It wasn’t either of them, but I’m still out for the count. I stopped using my son’s hockey stick as a cane two days ago, so I suppose that’s an improvement. Plus I had the luxury of getting into a jacuzzi so that voodoo magic helped me out. But I’m still not at %100. Sneezing and coughing prove to be painful reminders of kiddie pools being the boss of me.

I still have a hitch in my get-along. I don’t think I can even do a proper jumping jack. But I can peddle a stationary bike for five minutes without muscle spasms so that’s something.

I knew my back was essential to daily life but not THIS important. I need it for everything. From carring a box of CapriSun juices to parallel parking to waiting in line at the AAA Office to putting on socks, I neeeeeeed my back. It’s up there with breathing.

So now as I’m in recovery mode, and researching chiropractors and acupuncturists, I reflect upon the importance of downward dog, upward dog and any other stretching mechanism that strengthens the back …

Because kiddie pools are no joke for healthy 40-something year olds. They’ll let you know who’s boss. So when you see the warning label, beware of the pool people … Beware.

Buen Camino my friends.

 

 

 

 

 

I Don’t Wear A CatWoman Suit But I Was Inspired

5 Jun

When you see a friend reaching for it, you really hope they hit their mark.

You’ve seen their hard work and witnessed their dedication and you know they deserve it, so as one of their fans you’re pulling for them. You’re hoping that opportunity meets luck and the universe rewards them.

Sometimes it ends up being a learning experience, other times it’s a stepping stone closer to the bigger dream, and sometimes it’s a homerun and you leave feeling inspired. One of my friends received an award for her awesome duties as principal, another for providing medical services to young children, and another for her volunteer work with kids and bringing arts programs to school. They got their plaque and sort of reached a peak, or mini-milestone, in their career, and I was happy for them. High-five happy.

But something recently happened that not only left me high-five happy but also inspired. As a creative person I constantly root for other artists to make it out there. I love the underdog stories of how luck and hard work meet and then the universe sprinkles out an opportunity that changes lives.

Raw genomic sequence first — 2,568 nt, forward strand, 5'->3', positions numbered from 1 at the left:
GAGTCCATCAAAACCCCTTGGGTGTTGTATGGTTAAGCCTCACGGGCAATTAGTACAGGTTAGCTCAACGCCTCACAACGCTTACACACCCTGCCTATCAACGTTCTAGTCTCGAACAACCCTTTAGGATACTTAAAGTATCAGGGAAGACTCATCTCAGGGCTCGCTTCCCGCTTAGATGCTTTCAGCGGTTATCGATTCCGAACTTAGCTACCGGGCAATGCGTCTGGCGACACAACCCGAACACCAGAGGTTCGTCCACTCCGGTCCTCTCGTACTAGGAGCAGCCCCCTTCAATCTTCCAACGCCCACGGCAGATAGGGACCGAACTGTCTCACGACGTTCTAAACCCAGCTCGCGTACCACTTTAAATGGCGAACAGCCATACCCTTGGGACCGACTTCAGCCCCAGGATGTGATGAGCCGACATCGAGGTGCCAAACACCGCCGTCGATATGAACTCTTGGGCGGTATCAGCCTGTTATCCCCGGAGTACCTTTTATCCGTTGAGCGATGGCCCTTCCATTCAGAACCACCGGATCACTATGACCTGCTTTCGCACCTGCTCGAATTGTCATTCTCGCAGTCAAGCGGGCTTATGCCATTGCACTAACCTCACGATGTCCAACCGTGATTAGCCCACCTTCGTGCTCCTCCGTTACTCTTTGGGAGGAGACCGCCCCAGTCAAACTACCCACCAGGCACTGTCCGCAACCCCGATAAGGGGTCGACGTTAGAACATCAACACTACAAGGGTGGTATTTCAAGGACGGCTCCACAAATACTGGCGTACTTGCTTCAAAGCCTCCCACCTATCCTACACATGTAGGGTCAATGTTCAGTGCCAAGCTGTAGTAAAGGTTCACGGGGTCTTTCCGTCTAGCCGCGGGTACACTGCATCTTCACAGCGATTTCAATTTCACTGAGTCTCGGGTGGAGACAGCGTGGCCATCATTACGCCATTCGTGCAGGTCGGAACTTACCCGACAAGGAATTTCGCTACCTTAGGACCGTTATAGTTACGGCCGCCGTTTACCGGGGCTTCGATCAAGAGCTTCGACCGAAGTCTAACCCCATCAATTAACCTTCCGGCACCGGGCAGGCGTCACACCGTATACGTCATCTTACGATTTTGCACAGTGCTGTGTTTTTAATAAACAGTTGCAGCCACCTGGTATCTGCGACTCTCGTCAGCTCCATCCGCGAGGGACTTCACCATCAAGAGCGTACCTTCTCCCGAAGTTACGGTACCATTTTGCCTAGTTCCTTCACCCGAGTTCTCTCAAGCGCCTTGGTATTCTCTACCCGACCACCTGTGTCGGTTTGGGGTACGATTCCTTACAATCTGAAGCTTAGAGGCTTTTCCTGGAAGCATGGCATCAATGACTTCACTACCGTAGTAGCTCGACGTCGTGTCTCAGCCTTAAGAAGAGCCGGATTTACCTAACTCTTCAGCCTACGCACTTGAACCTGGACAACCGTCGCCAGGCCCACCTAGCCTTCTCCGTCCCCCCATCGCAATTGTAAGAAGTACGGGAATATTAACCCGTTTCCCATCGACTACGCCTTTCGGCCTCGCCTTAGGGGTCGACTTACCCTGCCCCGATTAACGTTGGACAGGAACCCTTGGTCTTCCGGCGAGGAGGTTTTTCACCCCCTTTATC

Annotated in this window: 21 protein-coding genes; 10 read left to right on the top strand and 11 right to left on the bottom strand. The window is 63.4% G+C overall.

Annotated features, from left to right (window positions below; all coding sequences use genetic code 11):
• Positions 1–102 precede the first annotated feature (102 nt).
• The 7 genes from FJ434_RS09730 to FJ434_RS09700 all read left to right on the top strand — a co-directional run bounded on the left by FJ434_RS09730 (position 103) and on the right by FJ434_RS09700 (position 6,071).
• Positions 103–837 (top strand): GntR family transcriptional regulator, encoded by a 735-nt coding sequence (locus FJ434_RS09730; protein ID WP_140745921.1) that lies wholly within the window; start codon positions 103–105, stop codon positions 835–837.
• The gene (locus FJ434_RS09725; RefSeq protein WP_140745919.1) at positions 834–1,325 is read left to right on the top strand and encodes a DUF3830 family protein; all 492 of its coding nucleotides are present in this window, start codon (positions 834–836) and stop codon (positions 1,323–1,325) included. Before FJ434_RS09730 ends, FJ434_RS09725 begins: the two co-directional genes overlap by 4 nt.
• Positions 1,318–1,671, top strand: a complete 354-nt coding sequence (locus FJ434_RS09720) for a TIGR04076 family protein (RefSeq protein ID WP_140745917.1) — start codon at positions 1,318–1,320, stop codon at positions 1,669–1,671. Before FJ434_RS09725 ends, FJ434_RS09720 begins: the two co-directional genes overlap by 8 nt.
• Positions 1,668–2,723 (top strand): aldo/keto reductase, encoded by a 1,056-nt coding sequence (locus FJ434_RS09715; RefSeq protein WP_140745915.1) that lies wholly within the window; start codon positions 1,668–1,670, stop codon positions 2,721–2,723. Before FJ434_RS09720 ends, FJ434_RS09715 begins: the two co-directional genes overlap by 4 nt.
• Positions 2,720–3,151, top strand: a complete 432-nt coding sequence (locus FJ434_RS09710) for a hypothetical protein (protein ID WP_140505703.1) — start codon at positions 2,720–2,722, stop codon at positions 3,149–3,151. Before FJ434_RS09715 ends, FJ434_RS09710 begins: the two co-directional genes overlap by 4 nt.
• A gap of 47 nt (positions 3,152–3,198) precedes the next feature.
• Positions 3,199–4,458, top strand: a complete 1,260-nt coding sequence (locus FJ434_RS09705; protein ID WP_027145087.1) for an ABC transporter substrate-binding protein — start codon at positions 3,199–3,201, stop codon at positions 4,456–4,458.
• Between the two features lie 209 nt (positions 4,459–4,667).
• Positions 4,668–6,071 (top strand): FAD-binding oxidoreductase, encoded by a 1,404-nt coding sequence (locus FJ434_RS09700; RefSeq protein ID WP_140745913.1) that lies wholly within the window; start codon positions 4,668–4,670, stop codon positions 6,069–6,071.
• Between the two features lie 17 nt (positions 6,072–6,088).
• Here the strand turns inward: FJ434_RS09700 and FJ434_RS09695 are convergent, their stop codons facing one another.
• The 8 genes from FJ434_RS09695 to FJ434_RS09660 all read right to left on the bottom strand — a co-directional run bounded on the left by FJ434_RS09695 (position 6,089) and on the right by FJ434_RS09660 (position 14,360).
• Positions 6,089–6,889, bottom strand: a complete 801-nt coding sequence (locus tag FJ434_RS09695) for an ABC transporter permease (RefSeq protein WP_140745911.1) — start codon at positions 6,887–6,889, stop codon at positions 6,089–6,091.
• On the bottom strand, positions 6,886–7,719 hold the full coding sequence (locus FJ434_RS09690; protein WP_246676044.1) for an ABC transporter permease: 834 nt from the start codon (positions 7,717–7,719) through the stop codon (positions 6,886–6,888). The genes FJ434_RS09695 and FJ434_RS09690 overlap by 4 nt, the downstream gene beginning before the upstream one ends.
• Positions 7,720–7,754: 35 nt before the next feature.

I root for artists in a different way just because I know the struggle first hand, so when there was an opening on the road to success and dreams coming true, I was happy to have been in the audience witnessing it happen.

You see, I recently attended one of my friend’s debuts at a small venue, where she filled the place with her magnitude and rockstar attitude. She had a presence about her, so I knew she had it in her, but I was still wowed by her performance.

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My buddy Lo Thompson setting up for the next song

It was a well-deserved night out, but more than that, it was an opportunity to be inspired by a buddy chasing her dreams and leaving it all out on the stage. We were all consumed with her energy and left feeling … who wassssssssssss that?! We all knew her … she was one of the moms at school, picking up her kid and just running around trying to keep it together, just like the rest of us.

But she wasn’t like the rest of us … She was Lo Thompson and she was rocking the stage that night I saw her in her element and it felt good to see someone I knew get a win.

She definitely came out there and made her mark. And as I was seeing her dream unfold I wanted to bottle up that emotion of pride and happiness I felt for her. She was doing it and bringing down the house while it was happening and it felt great to share that experience with her.

While she was living her dream one night at a time, getting closer to the Bigger Picture, and enjoying the moment, I found myself inspired. Creatives inspiring other creatives, that makes me happy, feeling like it can happen. Big or small, it can happen. Now I won’t be wearing an awesome Catwoman type of suit when I hit my mark, but I was inspired and I’ll probably be feeling as badass as Catwoman.

 

Buen Camino my friends. And incidentally if you enjoy rock music you should check her out.

 

 

 

Inspiration Hiding In The Daily Mail

31 May

It was in a medium-sized manila envelope and I had no idea what it was …

Since I don’t have any magazine subscriptions walking to the mailbox isn’t really all that exciting for me. I mean I get a kick if I find a card in there for birthdays and Christmas, but other than that I hardly get anything in the mail worth celebrating.

I mean there was that time I wrote a letter to the Hawaiian Chocolate company just on a whim to talk to them about their chocolate and a few weeks later I got a sampler box in the mail.

Dude! Just like that. Customer service at its best!